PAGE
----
Ottawa Public Health led well in pandemic but should remain vigilant, report finds
Third-party report suggests COVID-19 surveillance should be continued
A third-party report says Ottawa Public Health (OPH) showed leadership throughout the COVID-19 pandemic, but that future crises will require it to remain vigilant.
Dr. Paul Gully's report examining the role of the local health unit during the pandemic looked favourably upon its response to an ever-changing emergency.
During his remarks, the public health consultant said the key was recognizing the COVID-19 pandemic was different than any other that came before it.
"Ottawa Public Health was willing to look at the information coming forward — the surveillance: local, national, international — and then make the necessary changes in terms of the traditional public health response to that," said Gully, a professor at University of British Columbia's School of Population and Public Health, at the Ottawa Board of Health's Monday meeting.
"And I said in my report, that was extremely important."
Gully was the deputy chief public health officer at the Public Health Agency of Canada, and senior medical advisor to the deputy minister of Health Canada.
His findings and 18 recommendations were received by the board Monday.
'Future evolution of COVID-19' requires surveillance
The report found public health policies were communicated effectively, and that OPH displayed leadership and adapted to fast, frequent provincial changes.
According to the report, future threats may need greater investments in surveillance and risk assessment as "the future evolution of the COVID-19 pandemic is unpredictable."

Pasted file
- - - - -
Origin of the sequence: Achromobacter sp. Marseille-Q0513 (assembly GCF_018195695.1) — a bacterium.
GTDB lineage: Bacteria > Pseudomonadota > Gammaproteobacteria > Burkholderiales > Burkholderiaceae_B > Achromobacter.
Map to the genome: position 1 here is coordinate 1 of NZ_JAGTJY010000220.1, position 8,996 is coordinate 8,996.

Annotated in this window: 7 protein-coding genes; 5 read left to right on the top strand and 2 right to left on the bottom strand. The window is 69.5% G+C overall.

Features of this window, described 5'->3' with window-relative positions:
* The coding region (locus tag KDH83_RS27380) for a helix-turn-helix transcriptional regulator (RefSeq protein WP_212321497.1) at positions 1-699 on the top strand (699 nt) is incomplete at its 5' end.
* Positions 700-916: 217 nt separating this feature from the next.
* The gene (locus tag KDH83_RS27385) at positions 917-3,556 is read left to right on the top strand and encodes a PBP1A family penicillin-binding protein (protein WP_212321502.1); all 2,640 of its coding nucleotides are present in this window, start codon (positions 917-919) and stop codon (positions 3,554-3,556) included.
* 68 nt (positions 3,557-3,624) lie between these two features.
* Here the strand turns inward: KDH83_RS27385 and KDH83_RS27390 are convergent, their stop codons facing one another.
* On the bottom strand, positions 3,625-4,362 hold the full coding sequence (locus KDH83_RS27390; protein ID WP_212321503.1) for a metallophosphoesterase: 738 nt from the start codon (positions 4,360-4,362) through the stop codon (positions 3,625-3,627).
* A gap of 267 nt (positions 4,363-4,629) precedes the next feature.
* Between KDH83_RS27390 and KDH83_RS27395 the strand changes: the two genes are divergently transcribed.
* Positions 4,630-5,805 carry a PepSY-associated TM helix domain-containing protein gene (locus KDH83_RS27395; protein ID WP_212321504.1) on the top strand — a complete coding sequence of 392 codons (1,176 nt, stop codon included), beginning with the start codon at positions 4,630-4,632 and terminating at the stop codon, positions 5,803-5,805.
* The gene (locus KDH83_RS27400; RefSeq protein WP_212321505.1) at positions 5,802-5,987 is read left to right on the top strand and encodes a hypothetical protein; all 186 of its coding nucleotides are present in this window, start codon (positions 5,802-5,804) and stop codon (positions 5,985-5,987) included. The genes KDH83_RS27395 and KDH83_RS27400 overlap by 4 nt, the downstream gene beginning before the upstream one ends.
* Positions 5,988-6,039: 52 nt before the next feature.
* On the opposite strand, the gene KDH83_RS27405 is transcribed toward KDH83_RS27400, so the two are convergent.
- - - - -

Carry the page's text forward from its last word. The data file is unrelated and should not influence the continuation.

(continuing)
"It is predicted that the threshold for re-introduction of public health orders, e.g., requiring use of masks and the curtailing of business and social activities, will be high," the report reads.
"Therefore, it is recommended that there be continued regular reporting of indicators of the level of community transmission which will promote awareness of COVID-19 and keep individuals, communities and decision makers informed if there is a need to revisit public health policies."
The report says greater investments in surveillance and risk assessment will also be necessary to help prepare against other potential future threats, like an extended climate emergency.
"OPH is having to deal with the immediate crises of the COVID-19 pandemic, Monkeypox, toxic drug poisonings and the health effects of climate change while also responding to other continued threats to health in the areas of infectious diseases, chronic diseases, mental illness and injury," the report goes on to say.
The report suggested OPH manage its relationship with staff to avoid burnout, an idea Dr. Vera Etches agrees with.
She said sustainability should be reviewed, and that the prolonged response is taking a toll on staff.
"It's important to have surge capacity," she said by phone Monday night. "So continuing to have a lot of nurses who can vaccinate on call, I know is really important, probably, if we run into vaccine preventable disease, or at the same time, those who can help with case management and outbreak management."
Gully's report also recommends OPH continue to collect socio-demographic data and regularly monitor the city's well-being.
The next Ottawa Health Board meeting will be Nov. 7.
With files from Joseph Tunney